Trans Action: Chelsea Poe on Activism, the Trans 100, and Violence Against Trans Women


TransEthics: What does it mean for you to have been in the Trans 100 this year?

Chelsea Poe: It really meant a lot to me. Being recognized by the trans community for my activism is extremely humbling. I think for myself it validates what I have been doing in the industry thus far and really makes me motivated for the future.

TE: Your activism –especially where it intersects with sex work– has ruffled some feathers of late. Tell us about some of the challenges you’ve faced.

CP: Just like any other part of the entertainment industry, when someone new with new ideas is going to ruffle feathers. I’ve been able to basically have my entire career without much support needed from mainstream trans porn, and I think that is viewed as a threat to the industry. It’s an extremely do-it-yourself call to porn when currently you see some company owners who are multi-millionaires ,and some of their trans performers are homeless. I think I’m in a really privileged position in this industry right now, and feel like I can make a difference to affect positive change for trans sex workers.

TE: Were you the only sex worker nominated to be in the Trans 100?

CP: No. Jiz Lee, Rebeka Refuse and James Darling were also in the Trans 100 this year.

TE: What was your reaction when you learned you were nominated?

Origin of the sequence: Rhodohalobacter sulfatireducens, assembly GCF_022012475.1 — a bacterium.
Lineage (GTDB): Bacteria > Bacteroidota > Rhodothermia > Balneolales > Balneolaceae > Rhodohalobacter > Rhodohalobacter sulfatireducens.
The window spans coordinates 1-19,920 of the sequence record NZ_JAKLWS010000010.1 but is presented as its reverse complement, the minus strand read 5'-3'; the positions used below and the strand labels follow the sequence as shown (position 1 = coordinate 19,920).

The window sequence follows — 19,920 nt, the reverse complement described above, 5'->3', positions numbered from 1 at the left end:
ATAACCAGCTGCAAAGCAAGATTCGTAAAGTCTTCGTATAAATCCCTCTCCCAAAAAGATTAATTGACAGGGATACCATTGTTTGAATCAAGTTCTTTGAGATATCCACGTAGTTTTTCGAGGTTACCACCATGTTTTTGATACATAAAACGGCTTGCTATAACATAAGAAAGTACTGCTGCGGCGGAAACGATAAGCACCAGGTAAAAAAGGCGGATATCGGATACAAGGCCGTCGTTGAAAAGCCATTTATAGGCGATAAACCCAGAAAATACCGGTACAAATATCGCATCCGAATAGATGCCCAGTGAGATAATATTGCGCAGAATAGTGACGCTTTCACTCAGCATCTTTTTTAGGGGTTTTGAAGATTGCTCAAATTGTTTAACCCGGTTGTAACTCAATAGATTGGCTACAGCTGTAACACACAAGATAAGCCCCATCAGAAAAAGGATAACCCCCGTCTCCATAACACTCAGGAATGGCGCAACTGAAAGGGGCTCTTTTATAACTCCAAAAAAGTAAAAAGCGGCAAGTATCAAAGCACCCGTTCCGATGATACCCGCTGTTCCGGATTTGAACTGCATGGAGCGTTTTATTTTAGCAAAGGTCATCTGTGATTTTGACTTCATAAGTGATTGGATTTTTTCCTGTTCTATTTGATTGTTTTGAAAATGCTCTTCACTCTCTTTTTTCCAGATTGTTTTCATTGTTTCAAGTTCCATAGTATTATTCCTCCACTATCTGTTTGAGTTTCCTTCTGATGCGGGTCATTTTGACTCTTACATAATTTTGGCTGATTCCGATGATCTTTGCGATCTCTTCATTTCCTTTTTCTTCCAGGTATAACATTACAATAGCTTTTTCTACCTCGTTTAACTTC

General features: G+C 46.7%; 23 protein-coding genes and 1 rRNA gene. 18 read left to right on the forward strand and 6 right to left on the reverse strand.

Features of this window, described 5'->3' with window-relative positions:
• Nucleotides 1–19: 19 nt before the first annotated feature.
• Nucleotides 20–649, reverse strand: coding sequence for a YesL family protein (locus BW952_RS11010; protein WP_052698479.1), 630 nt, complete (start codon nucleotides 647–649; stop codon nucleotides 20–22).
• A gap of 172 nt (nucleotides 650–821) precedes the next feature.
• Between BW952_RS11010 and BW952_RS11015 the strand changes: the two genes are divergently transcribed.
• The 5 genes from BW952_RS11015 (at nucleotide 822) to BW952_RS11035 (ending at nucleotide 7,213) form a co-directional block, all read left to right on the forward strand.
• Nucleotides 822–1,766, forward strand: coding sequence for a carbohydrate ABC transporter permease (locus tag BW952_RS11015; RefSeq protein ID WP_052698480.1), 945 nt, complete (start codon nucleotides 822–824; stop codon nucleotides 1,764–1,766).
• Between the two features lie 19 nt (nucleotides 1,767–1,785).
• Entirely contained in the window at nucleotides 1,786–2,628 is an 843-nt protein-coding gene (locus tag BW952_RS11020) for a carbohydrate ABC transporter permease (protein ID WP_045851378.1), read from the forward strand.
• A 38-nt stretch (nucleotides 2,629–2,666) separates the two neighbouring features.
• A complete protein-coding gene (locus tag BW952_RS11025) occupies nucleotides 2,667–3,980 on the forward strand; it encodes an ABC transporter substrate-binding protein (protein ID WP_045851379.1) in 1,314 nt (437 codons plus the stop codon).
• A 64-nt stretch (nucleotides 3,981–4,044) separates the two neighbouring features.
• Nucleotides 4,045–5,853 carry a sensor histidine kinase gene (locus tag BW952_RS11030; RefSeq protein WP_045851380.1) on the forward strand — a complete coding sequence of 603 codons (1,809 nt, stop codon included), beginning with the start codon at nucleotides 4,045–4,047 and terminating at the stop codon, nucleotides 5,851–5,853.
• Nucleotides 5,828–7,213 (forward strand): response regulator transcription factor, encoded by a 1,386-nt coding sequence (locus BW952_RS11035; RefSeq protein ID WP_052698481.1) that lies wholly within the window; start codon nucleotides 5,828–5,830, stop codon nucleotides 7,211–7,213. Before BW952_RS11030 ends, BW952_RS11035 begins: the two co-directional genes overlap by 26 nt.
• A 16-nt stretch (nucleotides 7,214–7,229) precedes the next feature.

CP: I was really thrilled! Being there is where the realness of the situation sank in. I’m extremely honored that the community is honoring my work. I consider my activism as much my work as my porn and vice versa.

TE: What are some of the changes you’d like to see made in the sex industries where trans women are concerned?

CP: The issues in sex work reflect those in society, so you are going to see racism, fat-phobia, misogyny, workers rights [issues] and transphobia. I think when trans women are able to navigate and have a successful career without having the only choice of being marketed with slurs, [things will be better]. It’s great that some people identify with terms like “shemale”, but I don’t think it’s fair that choice already made for us in porn.

I think the issue of performers going off hormones to perform needs to be addressed, because it’s a huge health risk on top of the dysphoria that usually comes with going off hormones. I think trans porn needs to either evolve or mainstream straight porn will. I think trans women are being extremely accepted by society, and I think that’s going to be reflected in mainstream straight porn. It seems like so many trans porn sites are so invested into the terms and this extreme focus on trans women being in predatory roles.

TE: How do you respond to feminists who claim that trans women are simply predatory men in dresses that wish to invade women-only spaces to commit violent acts?

CP: You really can’t respond to them. They are nothing more than a hate-group denying trans women our gender.

TE: Do you think that the porn industry perpetuates that particular predatory view?

CP: I think it’s particularly niche-porn that perpetuates shaping bodies that aren’t white, cisgender and skinny, instead of portraying the bodies as just being people, it’s about how they are a fetish and it has a shaming effect. I think porn is like any art: it can portray anything but it can be critiqued. Like if there was a movie with “shemale” in the title, there would be huge backlash –but the excuse of “it’s just porn” is false because nothing exists in a vacuum.